Referring now in detail to the drawings, in FIG. 1 a scintillation detector is designated generally by reference numeral 1. The scintillation detector 1 includes a scintillator 2, a photo-detector 3 and an associated circuit 4 that outputs an electrical signal 5 that varies as a function of the amount of light produced by the scintillator 2. In the following examples, the photo-detector 3 is a photomultiplier, specifically a ten stage photomultiplier. Alternatively, the photo-detector 3 could be a photomultiplier with a different number of stages, gas readout devices, TMAE devices, etc. The scintillator 2 may be any kind of scintillator made of any material appropriate for the intended use, including plastic scintillators, inorganic scintillators and crystal scintillators. Crystal scintillators include NaI(Tl), CsI(Na), CsI(Tl), BGO, BC-438, as well as others.

FIG. 2 is a graph of a prior art scintillation detector output without any temperature compensation (ph (relative) is the pulse height normalized to 25° C. The prior art scintillation detector provides a charge output signal that indicates the amount of light detected. The charge output signal is converted to a voltage signal which is plotted in FIG. 2 against ambient temperature for constant incident radiation. As the temperature increases from 0° C. to 60° C., the voltage signal decreases by nearly half. Temperature dependence of this magnitude limits the usefulness of scintillation detectors lacking temperature compensation. To correct for the temperature dependency, a thermistor has been used in the manner shown in FIG. 3. The prior art, passively compensated scintillation detector circuit includes resistors 11-23, potentiometer 25, thermistor 26 and capacitors 28-32, which are connected to the photomultiplier 33. The circuit has a charge output signal at 34 and a high voltage input at 35, and the PMT has a cathode 36, anode 37 and dynodes 38. Thermistor 26, such as a 250 k ohm thermistor, provides limited temperature compensation to the signal 34 as the temperature of the scintillation detector changes. The thermistor 26 has a negative nonlinear thermal dependency while the remainder of the scintillation detector has a negative nearly linear thermal dependency. The thermal coefficient of the thermistor 26 may be matched to the thermal coefficient of the remaining components of the scintillation detector 1 so as to reduce or eliminate the temperature dependency of the scintillation detector, but only over a relatively narrow temperature range.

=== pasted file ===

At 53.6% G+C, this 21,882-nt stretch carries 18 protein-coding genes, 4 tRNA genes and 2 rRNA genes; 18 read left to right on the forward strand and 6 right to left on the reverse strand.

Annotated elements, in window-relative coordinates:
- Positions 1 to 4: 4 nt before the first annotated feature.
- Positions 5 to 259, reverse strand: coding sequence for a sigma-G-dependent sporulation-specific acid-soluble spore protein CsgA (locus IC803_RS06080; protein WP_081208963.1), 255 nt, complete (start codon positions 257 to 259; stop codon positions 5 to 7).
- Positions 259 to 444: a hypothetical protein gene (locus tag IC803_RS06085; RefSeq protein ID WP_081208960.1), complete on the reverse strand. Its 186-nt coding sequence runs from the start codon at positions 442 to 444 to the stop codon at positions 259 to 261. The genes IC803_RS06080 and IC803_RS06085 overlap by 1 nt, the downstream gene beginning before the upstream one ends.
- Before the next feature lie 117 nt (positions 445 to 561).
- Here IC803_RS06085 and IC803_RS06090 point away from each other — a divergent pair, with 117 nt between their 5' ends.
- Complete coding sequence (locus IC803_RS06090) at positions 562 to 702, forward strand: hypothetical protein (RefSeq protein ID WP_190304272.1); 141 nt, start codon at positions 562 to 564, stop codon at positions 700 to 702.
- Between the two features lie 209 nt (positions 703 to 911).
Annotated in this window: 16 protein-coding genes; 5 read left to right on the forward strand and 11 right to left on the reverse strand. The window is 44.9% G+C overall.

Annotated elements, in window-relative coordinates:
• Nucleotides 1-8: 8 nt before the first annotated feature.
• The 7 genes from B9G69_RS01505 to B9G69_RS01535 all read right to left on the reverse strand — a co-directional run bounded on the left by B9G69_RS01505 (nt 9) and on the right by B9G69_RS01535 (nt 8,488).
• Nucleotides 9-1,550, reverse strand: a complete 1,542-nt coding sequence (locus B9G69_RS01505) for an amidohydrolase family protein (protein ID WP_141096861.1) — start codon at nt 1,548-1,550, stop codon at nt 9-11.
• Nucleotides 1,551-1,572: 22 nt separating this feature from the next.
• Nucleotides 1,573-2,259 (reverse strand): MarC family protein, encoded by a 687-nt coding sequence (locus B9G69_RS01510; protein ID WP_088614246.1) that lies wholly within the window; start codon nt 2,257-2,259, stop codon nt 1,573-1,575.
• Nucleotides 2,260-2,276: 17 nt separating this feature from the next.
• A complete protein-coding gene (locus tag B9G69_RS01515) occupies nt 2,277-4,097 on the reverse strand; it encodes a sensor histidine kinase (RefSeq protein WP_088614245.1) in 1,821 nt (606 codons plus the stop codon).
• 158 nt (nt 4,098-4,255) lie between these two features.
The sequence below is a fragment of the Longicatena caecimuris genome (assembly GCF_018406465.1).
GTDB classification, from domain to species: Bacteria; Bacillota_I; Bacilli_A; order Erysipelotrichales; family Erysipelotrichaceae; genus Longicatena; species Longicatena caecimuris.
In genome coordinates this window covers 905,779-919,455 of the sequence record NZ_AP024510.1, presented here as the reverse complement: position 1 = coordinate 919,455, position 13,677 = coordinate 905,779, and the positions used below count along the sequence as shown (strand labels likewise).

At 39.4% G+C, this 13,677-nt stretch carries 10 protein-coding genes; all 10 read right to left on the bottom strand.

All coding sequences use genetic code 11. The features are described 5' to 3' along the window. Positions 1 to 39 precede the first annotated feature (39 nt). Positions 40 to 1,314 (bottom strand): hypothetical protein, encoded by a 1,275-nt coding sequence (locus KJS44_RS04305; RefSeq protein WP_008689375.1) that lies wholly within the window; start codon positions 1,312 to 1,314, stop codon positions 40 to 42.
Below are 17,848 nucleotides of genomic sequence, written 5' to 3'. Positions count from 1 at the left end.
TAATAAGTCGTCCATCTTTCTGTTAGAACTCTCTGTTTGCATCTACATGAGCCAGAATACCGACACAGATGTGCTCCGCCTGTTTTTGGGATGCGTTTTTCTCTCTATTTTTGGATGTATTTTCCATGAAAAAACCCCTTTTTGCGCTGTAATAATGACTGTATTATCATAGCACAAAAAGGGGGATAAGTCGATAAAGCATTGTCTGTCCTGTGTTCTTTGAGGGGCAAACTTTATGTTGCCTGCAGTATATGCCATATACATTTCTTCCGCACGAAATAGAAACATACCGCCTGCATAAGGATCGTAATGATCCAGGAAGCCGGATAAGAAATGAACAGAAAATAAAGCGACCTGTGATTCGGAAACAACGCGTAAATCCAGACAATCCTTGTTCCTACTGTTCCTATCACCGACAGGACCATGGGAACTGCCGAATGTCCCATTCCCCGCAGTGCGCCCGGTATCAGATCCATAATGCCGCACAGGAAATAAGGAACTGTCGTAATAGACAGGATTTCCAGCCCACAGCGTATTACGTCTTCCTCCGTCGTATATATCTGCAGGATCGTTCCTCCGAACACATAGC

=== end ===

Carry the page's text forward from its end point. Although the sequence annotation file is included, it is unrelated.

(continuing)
FIG. 4 is a exemplary graph of the voltage signal output of the scintillation detector versus temperature for the prior art thermistor compensated detector circuit of FIG. 3. As can be seen, the relative voltage signal varies less than in the example of FIG. 2. However, this change is still significant with approximately a 30% variation between the extremes and the maximum. The temperature dependence limits the usefulness of such prior art thermistor-compensated scintillation detectors.

Because of the temperature dependence of the above passive prior art scintillation detector, those skilled in the art have elected to control the temperature of a scintillation detector or use active devices having a known radioactive source, a NaI(Tl)+Am241 light pulser, a light pulsed LED, or a lamp may be used as a reference for adjusting the signal corresponding to the detected scintillation, or the signal may be adjusted in accordance with the ratio of the yields of several components of the scintillation pulse. Each of these scintillation detectors require extensive and expensive additional equipment.